# Using electricity to heat up a slab through post-tension cables?

Would a passive and controlled amount of electricity fed through post-tension cables, heat up a slab, without ruining the dependability and health of the post-tension cables, and the concrete itself?

I am wondering because I coat concrete slabs with different types of paint, and in the winter, it is super slow to add layers of coats on top of one another because of the waiting time for drying and curing of the paint. If I could heat up the slab through the post tension, then re-grout the post tension ends, it would totally change the game for me. I am just afraid of possible snapping the cables. In the winter I can get away with only one coat for the whole day. In the summer I can put down 5 coats of paint over a 7,200 square foot area with ease.

Nobody else applied any numbers to this so here is my take.

The smallest post tension strand I found on the web was 1/2 inch in diameter or (0.25^2*PI) about 0.2 square inches. We want to heat up a 7,200 square foot area slightly to assist in drying paint. A square that size would be about 85 feet on a side or 1020 inches.

So assume we have an iron conductor 1020 inches long with an area of 0.2 square inches.

The resistance of iron is about 4E-6 Ohm-Inch so doing the math:

ohms=(4e-6 ohm inch)*(1020 inch)/(0.2 inch^2)=0.02 ohms


Remembering P=IE and E=IR we have P=I^2R so if you put your welder on the strand and pump some current through, I get:

• 20A 8W
• 40A 32W
• 60A 72W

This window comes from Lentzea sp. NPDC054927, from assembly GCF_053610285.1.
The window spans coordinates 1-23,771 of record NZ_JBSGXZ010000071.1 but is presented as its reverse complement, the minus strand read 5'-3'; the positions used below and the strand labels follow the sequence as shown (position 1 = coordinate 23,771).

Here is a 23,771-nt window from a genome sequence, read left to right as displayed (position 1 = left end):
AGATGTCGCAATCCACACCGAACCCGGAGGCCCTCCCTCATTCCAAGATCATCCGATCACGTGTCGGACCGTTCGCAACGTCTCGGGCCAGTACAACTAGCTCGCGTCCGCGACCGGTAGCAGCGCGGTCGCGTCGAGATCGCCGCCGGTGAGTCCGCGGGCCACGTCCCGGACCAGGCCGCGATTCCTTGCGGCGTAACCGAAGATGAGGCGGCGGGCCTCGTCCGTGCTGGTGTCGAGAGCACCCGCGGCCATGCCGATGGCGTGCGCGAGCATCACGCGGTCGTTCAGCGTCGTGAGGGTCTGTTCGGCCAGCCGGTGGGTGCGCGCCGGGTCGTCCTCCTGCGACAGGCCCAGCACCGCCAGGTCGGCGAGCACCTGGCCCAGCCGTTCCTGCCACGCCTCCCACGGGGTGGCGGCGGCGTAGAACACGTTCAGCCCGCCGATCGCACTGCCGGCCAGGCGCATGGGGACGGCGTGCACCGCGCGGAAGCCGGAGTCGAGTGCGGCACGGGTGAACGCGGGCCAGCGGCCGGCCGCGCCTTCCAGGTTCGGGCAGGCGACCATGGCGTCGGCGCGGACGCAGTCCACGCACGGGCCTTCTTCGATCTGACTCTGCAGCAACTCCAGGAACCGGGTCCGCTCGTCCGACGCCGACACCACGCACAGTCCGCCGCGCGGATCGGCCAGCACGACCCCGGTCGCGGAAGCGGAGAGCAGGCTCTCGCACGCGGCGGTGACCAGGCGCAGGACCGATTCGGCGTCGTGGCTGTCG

• 100A 200W
• 200A 800W

Now,this is inside the concrete. If you put in 800W without being sure what is happening inside, you are ... not going to be pleased with the results. A little reading shows that if you keep the temperature of the strand below 200°C, you won't compromise the strength... of the strand but I would not want to bet on the concrete if it was expected to set at that temperature.

What I would do is connect a welder at some minimum current and feel around and feel around to see if the strand is warm before entering the slab. I expect that the heat transfer inside with contact with the concrete will be greater than outside to air so if it is not too hot to touch, you are OK. Let it sit for a while and turn up the current a little, keeping in mind that the power goes up as square of the current.

• Awesome reply! I mean, doing something like this would speed up the painting process by a LOT during the winter. In the east coast, resurfacing a court many times cannot even be done in the winter because its so cold. We squeegee each layer of paint, so it's quite a thick coat. Apr 21 '19 at 17:42
• Also, by connecting the welder to the post-tension cable just for testing, wouldn't the post-tension cable be too thick to connect to the welding gun? Any idea on how to get around this? I'm guessing I can then after reaching a desired temperature on the cable I am testing (under 200°C), can then trust that such voltage I can then safely use on the post-tension cables and see how it turns out. I will let you guys know how it goes with just a piece of post-tension cable first! Apr 21 '19 at 17:50